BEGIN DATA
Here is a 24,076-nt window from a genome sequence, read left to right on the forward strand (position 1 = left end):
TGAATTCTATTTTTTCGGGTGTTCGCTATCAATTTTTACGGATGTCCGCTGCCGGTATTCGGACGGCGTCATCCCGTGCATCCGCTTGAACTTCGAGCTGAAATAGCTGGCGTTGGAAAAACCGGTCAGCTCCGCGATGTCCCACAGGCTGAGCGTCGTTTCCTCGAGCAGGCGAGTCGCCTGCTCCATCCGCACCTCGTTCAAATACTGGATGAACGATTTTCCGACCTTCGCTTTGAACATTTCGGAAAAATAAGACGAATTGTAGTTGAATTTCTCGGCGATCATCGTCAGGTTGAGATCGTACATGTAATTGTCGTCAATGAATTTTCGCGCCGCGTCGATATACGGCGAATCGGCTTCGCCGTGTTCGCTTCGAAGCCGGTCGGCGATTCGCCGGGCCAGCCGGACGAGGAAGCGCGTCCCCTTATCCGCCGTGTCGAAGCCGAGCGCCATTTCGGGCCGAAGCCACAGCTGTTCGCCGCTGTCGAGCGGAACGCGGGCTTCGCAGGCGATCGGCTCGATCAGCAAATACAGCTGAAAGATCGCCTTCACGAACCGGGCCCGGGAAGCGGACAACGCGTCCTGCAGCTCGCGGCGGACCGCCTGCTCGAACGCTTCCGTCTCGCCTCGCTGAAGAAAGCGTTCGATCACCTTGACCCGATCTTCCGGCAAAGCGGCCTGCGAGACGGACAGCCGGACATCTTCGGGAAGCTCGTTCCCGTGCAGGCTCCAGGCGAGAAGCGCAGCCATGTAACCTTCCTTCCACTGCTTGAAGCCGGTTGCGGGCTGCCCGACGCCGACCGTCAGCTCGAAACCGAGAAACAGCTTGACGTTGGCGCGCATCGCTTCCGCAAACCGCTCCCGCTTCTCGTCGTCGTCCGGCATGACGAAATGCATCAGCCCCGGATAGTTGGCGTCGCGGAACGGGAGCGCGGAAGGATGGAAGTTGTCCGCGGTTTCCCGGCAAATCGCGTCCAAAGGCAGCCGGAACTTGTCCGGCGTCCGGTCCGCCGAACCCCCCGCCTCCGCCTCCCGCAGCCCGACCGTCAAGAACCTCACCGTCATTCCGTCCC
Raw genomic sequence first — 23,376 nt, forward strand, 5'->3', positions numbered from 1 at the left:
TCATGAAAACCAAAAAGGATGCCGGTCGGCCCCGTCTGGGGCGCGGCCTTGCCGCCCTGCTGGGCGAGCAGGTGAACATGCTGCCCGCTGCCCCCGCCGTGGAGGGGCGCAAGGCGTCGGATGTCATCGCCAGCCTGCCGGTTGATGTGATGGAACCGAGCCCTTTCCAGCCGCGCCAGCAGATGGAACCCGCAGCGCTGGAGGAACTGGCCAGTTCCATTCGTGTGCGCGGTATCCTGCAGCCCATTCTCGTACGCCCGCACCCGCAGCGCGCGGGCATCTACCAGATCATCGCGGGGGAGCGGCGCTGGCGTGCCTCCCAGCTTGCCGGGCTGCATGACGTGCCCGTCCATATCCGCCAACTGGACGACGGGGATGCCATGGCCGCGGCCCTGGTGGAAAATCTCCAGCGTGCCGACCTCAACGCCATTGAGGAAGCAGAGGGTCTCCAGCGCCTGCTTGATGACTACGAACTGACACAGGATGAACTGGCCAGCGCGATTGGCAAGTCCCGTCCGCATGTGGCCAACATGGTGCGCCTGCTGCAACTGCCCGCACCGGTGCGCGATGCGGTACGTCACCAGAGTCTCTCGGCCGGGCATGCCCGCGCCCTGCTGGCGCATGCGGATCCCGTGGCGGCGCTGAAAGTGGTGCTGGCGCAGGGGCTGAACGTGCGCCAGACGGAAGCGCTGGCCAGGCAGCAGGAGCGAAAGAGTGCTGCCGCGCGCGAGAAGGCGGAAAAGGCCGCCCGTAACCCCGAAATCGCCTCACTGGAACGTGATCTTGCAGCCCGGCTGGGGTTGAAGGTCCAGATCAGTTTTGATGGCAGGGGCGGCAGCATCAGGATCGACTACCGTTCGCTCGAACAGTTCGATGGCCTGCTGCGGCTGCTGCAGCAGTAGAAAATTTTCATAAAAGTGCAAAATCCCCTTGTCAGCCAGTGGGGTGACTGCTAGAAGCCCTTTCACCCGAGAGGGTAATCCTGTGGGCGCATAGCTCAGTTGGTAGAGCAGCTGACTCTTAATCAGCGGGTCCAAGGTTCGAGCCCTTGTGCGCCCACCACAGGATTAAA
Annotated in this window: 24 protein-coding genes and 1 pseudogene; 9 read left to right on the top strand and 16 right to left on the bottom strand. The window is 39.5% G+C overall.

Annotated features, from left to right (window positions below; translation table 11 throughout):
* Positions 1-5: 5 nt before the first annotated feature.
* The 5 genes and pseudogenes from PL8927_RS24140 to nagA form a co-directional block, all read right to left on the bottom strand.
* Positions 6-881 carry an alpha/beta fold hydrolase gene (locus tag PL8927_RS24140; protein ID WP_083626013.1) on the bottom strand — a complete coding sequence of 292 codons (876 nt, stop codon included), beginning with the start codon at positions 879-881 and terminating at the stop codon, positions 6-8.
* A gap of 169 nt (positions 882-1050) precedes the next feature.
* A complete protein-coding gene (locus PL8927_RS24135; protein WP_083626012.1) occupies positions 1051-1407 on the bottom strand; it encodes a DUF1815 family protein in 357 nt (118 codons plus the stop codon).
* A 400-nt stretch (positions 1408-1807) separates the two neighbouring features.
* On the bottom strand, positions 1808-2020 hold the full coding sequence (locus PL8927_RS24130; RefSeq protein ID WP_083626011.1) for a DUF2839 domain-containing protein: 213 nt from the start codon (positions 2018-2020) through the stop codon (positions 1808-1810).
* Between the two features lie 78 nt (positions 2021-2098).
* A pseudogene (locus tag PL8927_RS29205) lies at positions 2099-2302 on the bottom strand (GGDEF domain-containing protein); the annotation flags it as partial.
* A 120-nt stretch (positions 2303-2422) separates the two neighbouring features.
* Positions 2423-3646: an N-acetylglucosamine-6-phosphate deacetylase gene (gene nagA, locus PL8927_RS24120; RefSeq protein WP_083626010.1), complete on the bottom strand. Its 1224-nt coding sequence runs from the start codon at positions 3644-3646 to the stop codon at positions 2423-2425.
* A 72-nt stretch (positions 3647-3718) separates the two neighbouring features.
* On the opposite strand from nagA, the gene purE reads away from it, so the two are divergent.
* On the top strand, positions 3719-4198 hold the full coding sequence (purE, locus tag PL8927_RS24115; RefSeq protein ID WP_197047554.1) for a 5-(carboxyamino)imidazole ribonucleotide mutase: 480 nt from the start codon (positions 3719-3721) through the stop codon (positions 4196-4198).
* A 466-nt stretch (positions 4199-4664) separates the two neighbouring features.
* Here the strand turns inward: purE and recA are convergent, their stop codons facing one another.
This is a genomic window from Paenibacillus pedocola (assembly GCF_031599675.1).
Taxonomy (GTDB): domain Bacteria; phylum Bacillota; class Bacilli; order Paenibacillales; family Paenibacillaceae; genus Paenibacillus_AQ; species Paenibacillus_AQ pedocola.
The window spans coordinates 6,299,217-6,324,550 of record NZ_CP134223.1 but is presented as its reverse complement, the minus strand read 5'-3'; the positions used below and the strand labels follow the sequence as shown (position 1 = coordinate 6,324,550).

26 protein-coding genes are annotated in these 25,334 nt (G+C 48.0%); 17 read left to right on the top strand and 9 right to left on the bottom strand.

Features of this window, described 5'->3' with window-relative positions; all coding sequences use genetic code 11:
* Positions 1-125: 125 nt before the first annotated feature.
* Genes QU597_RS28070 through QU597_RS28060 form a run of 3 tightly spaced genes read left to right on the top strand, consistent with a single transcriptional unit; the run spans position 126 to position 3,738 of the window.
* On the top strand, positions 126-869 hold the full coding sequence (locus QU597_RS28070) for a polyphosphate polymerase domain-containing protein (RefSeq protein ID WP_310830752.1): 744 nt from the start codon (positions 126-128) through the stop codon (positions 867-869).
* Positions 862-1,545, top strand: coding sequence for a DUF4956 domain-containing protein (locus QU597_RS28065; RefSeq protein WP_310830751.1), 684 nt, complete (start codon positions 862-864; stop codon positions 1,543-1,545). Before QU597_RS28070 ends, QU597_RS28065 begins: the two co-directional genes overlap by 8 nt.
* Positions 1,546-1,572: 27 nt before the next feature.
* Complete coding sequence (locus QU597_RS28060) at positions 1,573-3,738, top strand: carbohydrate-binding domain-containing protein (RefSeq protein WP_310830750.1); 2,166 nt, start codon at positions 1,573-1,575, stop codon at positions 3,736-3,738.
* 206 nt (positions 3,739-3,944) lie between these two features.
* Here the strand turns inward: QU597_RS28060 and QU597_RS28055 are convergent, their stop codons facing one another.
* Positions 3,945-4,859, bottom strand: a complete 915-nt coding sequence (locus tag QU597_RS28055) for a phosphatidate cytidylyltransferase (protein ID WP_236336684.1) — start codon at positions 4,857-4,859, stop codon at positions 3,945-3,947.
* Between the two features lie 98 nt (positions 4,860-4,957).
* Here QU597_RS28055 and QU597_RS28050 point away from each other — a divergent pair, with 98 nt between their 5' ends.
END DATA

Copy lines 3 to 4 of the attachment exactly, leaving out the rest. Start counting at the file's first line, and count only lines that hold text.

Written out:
Raw genomic sequence first — 23,376 nt, forward strand, 5'->3', positions numbered from 1 at the left:
TCATGAAAACCAAAAAGGATGCCGGTCGGCCCCGTCTGGGGCGCGGCCTTGCCGCCCTGCTGGGCGAGCAGGTGAACATGCTGCCCGCTGCCCCCGCCGTGGAGGGGCGCAAGGCGTCGGATGTCATCGCCAGCCTGCCGGTTGATGTGATGGAACCGAGCCCTTTCCAGCCGCGCCAGCAGATGGAACCCGCAGCGCTGGAGGAACTGGCCAGTTCCATTCGTGTGCGCGGTATCCTGCAGCCCATTCTCGTACGCCCGCACCCGCAGCGCGCGGGCATCTACCAGATCATCGCGGGGGAGCGGCGCTGGCGTGCCTCCCAGCTTGCCGGGCTGCATGACGTGCCCGTCCATATCCGCCAACTGGACGACGGGGATGCCATGGCCGCGGCCCTGGTGGAAAATCTCCAGCGTGCCGACCTCAACGCCATTGAGGAAGCAGAGGGTCTCCAGCGCCTGCTTGATGACTACGAACTGACACAGGATGAACTGGCCAGCGCGATTGGCAAGTCCCGTCCGCATGTGGCCAACATGGTGCGCCTGCTGCAACTGCCCGCACCGGTGCGCGATGCGGTACGTCACCAGAGTCTCTCGGCCGGGCATGCCCGCGCCCTGCTGGCGCATGCGGATCCCGTGGCGGCGCTGAAAGTGGTGCTGGCGCAGGGGCTGAACGTGCGCCAGACGGAAGCGCTGGCCAGGCAGCAGGAGCGAAAGAGTGCTGCCGCGCGCGAGAAGGCGGAAAAGGCCGCCCGTAACCCCGAAATCGCCTCACTGGAACGTGATCTTGCAGCCCGGCTGGGGTTGAAGGTCCAGATCAGTTTTGATGGCAGGGGCGGCAGCATCAGGATCGACTACCGTTCGCTCGAACAGTTCGATGGCCTGCTGCGGCTGCTGCAGCAGTAGAAAATTTTCATAAAAGTGCAAAATCCCCTTGTCAGCCAGTGGGGTGACTGCTAGAAGCCCTTTCACCCGAGAGGGTAATCCTGTGGGCGCATAGCTCAGTTGGTAGAGCAGCTGACTCTTAATCAGCGGGTCCAAGGTTCGAGCCCTTGTGCGCCCACCACAGGATTAAA